In our modern day vernacular some refer to a local 'body' of believers, but I don't think that is a technically or doctrinally correct way to use body.

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On 4/7/2023 at 1:37 PM, MikeWatson1 said:

With Paul in 1 co 12:13,. It's the royal 'we'... So meaning each separate local church.

"The royal we, majestic plural (pluralis majestatis), or royal plural, is the use of a plural pronoun (or corresponding plural-inflected verb forms) used by a single person who is a monarch or holds a high office to refer to themselves."

Paul was not only talking about himself in 1 Corinthians 12:13; therefore, he was NOT using the "royal 'we'."  In fact, the apostle Paul was speaking under the inspiration of God the Holy Spirit concerning the same "we" that might also be defined by the "all."  

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5 hours ago, Pastor Scott Markle said:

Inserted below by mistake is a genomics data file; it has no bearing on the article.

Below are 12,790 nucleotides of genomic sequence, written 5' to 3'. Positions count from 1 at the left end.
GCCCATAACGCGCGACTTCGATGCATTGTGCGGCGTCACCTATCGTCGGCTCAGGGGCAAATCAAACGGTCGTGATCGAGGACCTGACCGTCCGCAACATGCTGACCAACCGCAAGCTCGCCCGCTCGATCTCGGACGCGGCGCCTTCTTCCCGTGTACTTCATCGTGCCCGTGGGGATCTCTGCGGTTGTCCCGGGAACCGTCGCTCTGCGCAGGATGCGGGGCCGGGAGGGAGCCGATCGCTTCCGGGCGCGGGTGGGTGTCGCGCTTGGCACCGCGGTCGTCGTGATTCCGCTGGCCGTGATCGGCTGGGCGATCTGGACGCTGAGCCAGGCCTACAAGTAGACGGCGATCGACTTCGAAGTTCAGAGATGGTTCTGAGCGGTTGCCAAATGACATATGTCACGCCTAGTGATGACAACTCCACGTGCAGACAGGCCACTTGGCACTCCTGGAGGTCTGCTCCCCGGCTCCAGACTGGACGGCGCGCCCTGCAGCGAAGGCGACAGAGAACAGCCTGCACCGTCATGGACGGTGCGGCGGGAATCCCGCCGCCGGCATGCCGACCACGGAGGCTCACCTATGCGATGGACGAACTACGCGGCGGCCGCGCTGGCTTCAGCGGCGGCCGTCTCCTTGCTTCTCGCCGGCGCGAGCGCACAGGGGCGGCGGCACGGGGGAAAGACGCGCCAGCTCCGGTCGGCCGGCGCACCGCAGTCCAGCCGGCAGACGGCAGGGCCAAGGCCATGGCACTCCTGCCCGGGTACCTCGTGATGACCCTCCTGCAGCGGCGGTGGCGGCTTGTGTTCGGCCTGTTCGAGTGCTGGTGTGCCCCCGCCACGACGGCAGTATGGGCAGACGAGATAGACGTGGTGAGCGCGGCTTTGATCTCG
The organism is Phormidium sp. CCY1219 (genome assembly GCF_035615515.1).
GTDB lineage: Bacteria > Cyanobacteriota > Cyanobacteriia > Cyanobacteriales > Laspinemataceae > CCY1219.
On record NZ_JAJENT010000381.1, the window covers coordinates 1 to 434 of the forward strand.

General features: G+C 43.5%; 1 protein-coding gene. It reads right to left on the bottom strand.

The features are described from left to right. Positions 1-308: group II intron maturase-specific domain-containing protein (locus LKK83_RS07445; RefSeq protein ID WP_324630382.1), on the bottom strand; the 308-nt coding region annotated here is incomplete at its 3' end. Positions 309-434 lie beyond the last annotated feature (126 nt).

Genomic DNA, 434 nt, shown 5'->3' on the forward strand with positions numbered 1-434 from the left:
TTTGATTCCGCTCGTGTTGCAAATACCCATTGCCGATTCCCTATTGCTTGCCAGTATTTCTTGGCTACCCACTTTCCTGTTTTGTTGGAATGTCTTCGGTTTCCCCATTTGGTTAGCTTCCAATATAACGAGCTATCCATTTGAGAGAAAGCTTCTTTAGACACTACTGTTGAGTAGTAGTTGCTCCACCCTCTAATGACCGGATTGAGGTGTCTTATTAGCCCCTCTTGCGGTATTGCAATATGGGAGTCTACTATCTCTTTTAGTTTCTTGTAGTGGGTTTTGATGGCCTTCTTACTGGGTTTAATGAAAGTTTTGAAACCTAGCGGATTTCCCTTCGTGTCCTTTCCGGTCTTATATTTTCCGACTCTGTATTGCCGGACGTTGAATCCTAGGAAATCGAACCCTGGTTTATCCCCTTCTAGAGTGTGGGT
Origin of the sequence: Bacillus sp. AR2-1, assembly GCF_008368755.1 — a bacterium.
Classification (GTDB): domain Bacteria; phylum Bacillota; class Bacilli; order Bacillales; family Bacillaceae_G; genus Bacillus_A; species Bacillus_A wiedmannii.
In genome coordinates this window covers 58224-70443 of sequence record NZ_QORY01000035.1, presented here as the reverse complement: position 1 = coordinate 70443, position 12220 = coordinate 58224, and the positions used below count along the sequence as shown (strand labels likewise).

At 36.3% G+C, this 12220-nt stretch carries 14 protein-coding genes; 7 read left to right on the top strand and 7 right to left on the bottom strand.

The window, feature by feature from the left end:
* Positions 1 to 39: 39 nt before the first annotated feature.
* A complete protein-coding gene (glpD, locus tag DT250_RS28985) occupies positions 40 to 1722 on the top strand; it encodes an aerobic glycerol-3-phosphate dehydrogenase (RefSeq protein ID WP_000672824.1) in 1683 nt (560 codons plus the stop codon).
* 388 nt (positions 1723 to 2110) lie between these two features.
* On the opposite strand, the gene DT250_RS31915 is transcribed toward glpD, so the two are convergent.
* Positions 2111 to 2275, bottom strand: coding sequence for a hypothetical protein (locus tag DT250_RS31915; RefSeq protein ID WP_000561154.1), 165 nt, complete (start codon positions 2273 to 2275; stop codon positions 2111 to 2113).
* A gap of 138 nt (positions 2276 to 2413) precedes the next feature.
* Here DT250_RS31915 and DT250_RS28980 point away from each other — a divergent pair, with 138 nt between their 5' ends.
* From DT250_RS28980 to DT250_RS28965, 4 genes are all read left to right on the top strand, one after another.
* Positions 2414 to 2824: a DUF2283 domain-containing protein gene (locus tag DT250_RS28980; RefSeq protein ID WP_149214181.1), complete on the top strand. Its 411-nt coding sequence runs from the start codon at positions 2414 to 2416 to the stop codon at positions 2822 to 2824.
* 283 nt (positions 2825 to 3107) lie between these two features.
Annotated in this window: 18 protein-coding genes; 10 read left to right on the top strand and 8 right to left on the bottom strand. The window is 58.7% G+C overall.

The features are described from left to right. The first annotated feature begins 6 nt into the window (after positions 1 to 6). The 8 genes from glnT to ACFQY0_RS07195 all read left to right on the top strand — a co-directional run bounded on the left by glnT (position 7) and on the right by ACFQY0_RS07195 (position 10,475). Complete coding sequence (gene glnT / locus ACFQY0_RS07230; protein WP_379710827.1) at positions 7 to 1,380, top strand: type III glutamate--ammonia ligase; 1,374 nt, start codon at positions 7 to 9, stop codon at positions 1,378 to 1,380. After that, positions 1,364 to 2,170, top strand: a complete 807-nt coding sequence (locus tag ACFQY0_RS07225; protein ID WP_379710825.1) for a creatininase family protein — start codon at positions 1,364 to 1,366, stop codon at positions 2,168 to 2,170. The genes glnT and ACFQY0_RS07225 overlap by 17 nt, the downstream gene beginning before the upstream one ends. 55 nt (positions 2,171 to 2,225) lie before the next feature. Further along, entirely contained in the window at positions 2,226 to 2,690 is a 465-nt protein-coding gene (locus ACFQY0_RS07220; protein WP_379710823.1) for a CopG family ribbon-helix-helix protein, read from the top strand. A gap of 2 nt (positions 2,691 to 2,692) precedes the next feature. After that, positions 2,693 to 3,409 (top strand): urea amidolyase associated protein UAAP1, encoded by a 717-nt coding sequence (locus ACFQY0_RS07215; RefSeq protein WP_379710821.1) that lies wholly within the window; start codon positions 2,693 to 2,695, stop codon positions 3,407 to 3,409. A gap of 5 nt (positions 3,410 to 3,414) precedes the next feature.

"The royal we, majestic plural (pluralis majestatis), or royal plural, is the use of a plural pronoun (or corresponding plural-inflected verb forms) used by a single person who is a monarch or holds a high office to refer to themselves."

Paul was not only talking about himself in 1 Corinthians 12:13; therefore, he was NOT using the "royal 'we'."  In fact, the apostle Paul was speaking under the inspiration of God the Holy Spirit concerning the same "we" that might also be defined by the "all."  

This is true.  But what I mean is ... Paul was writing we as in Paul and the Corinthians ..